Henderson County Court House

The county of Henderson was created by an act of legislature effective January 1, 1841. Oquawka has been the county seat since that time. The 4 large, white columns and south portion of the building we see today are that of the original structure. It is the second oldest court house in Illinois still in continuous use. Judge Stephen Douglas held the first court in


Oquawka. 1993 was the 150th anniversary of the completion and dedication of the grand old Court House. The Court House was honored and commemorated with a special gala event during the 1993  Heritage Trail Days Festival always held the last full weekend of September.

Barack Obama Monument

In 2009, a monument was erected to commemorate a visit on July 31, 2004 to the village by then candidate Barack Obama for state senator. He was elected to the senate on November 2, 2004 and bacame the nation's 44th president on November 8, 2008.

Veteran's Monument

This monument was dedicated to all veterans of Oquawka township who were killed in World War I, World War II, Korea, Vietnam, and the Persian Gulf

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Abraham Lincoln Monument

Near the site of this monument, Abraham Lincoln was introduced by J. H. Stewart to a crowd of nearly 1500 where he delivered a speech using the same language as his "House Divided" speech.

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Civil War Monument Park

Civil War Monument Park: Located on Route 164, one block south on Schuyler Street in Oquawka. The monument was dedicated on July 4, 1887 by the citizens on Henderson County to remember the 200 soldiers killed in the Civil War.


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Oquawka Museum

The Oquawka Museum was first conceived for Oquawka's sesquicentennial celebration in 1986. Located at 2nd Street and Schuyler, it houses artifacts of the Oquawka area. The museum has available for sale the year 2000 Oquawka calendars with 12 historic photos of the town. The museum is open by appointment and during Heritage Trail Days the last weekend of September. For more information call Rosalie Melvin (309) or 867-5451Candy Holeman (309) 867-3237. You may write to Oquawka Museum, R.R.1 Box 102, Oquawka, IL 61469-9701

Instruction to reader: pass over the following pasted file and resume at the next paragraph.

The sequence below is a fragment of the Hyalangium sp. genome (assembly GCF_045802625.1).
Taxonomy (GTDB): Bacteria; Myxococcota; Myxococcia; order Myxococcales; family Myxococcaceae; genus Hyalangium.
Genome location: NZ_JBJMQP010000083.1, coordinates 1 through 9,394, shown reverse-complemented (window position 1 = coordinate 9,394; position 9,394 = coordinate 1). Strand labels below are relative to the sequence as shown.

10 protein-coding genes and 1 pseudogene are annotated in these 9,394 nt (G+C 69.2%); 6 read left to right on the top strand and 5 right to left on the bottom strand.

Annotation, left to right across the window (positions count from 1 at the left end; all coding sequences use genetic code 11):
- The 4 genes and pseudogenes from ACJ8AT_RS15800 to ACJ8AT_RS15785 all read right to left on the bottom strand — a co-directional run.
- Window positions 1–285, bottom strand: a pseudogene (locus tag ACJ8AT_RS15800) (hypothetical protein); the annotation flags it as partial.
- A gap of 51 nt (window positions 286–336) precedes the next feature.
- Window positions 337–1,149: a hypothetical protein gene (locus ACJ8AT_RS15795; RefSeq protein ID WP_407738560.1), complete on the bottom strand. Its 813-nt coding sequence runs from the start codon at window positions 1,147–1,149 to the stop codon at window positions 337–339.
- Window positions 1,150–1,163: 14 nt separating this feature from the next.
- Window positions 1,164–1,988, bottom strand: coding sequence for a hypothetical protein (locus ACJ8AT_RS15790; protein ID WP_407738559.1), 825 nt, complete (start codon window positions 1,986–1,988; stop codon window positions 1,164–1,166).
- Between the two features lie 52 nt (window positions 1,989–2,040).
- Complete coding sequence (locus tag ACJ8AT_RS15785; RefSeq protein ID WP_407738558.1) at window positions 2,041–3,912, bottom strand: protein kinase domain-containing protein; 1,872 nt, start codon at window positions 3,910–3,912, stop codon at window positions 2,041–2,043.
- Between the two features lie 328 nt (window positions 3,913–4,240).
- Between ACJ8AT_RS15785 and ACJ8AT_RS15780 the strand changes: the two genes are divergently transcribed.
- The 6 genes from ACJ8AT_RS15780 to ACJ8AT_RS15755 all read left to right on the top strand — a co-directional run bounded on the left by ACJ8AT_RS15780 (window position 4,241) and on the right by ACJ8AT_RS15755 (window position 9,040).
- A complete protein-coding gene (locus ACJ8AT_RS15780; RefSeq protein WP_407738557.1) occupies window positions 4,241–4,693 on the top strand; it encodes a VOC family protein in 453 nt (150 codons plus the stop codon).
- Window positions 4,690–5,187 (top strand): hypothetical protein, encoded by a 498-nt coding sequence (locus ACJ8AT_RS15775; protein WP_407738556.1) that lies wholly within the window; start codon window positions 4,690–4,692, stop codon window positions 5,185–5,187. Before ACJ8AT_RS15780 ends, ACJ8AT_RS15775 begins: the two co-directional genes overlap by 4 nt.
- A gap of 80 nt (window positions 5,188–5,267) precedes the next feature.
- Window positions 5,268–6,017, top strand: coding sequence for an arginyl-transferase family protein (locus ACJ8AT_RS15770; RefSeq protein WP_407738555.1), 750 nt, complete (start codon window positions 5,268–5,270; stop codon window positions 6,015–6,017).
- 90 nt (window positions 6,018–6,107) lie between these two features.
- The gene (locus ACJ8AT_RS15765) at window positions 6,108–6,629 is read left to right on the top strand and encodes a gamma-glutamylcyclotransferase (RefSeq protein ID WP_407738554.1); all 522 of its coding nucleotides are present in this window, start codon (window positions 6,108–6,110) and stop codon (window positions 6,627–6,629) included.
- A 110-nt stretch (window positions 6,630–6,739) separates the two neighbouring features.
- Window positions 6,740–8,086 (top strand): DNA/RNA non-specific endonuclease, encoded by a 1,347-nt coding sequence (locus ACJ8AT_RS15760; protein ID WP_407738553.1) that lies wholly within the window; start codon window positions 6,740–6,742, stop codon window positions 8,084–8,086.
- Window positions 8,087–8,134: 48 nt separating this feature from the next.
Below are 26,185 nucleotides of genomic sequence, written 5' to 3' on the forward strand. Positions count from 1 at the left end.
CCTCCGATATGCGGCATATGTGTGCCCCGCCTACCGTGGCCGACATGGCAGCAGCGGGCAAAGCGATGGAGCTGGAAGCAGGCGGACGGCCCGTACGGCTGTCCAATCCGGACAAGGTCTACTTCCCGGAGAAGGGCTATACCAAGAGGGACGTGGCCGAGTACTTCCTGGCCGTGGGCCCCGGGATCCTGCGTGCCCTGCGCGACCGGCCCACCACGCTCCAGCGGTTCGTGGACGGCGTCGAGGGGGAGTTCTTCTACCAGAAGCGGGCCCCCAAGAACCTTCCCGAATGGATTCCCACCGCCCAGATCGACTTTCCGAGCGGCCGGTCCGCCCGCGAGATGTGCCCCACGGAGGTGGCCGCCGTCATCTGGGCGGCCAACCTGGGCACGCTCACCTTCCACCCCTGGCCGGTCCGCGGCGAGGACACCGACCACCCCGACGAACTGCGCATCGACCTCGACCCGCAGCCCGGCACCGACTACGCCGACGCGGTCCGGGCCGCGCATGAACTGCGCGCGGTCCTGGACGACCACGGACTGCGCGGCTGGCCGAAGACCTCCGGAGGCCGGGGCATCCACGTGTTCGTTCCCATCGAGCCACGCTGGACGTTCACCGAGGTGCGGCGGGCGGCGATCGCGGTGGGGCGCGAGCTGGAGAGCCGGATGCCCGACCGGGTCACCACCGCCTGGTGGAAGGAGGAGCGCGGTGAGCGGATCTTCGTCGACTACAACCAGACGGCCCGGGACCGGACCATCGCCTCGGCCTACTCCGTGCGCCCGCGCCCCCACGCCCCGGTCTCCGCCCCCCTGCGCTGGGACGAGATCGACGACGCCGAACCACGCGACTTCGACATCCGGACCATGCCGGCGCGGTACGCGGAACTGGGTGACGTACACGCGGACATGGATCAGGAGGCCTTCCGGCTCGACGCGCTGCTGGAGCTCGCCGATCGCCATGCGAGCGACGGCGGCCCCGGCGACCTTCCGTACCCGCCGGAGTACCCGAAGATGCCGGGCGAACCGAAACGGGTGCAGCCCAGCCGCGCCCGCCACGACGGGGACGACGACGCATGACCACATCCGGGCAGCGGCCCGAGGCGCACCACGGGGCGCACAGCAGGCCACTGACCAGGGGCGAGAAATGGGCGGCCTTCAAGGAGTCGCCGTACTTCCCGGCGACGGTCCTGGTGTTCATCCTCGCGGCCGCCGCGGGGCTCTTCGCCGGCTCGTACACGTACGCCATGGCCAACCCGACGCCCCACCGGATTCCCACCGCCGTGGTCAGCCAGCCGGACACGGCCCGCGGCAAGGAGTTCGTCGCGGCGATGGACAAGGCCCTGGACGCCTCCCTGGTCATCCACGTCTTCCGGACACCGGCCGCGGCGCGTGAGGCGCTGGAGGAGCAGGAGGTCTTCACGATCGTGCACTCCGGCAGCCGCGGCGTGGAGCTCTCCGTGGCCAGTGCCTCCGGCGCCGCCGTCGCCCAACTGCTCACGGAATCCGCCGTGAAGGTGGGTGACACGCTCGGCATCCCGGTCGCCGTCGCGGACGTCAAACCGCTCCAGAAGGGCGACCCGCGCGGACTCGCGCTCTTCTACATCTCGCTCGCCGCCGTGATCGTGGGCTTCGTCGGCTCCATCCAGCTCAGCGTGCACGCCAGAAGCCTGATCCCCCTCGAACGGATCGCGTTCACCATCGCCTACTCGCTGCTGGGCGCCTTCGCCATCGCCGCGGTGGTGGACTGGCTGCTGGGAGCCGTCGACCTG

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Henderson County Museum

In 1976, the Henderson County Historical Society opened the Henderson County Museum in Raritan, IL. Objects depicting local history are on display in the museum which is open to the public by appointment and on weekends during the summer. The museum consists of 4 buildings, the main museum which is the old Raritan Elementary School building, the Graham School building, a blacksmith shop and a building housing antique farm equipment and vehicles. Wonderful displays that organized and presented in educational scenes. For more information call Jim Cook 309-746-6103. Visit the Henderson County Museum.

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Horse and Buggy Museum

This museum in Biggsville, IL offers visitors a glimpse into the past. Exhibits and programs interpret the period from 1820 to 1920 when horses were a primary source of power for farming and transportation. Over 50 pieces of machinery are displayed inside a 6000 square foot building. On the wall of the main exhibit area, 16 excellent prints are displayed. These paintings show in unbelievable detail the way it was when the horse was the main power source. The museum also has one of the largest video collection in the U.S. of draft horses performing farm operations. Visit the Web Site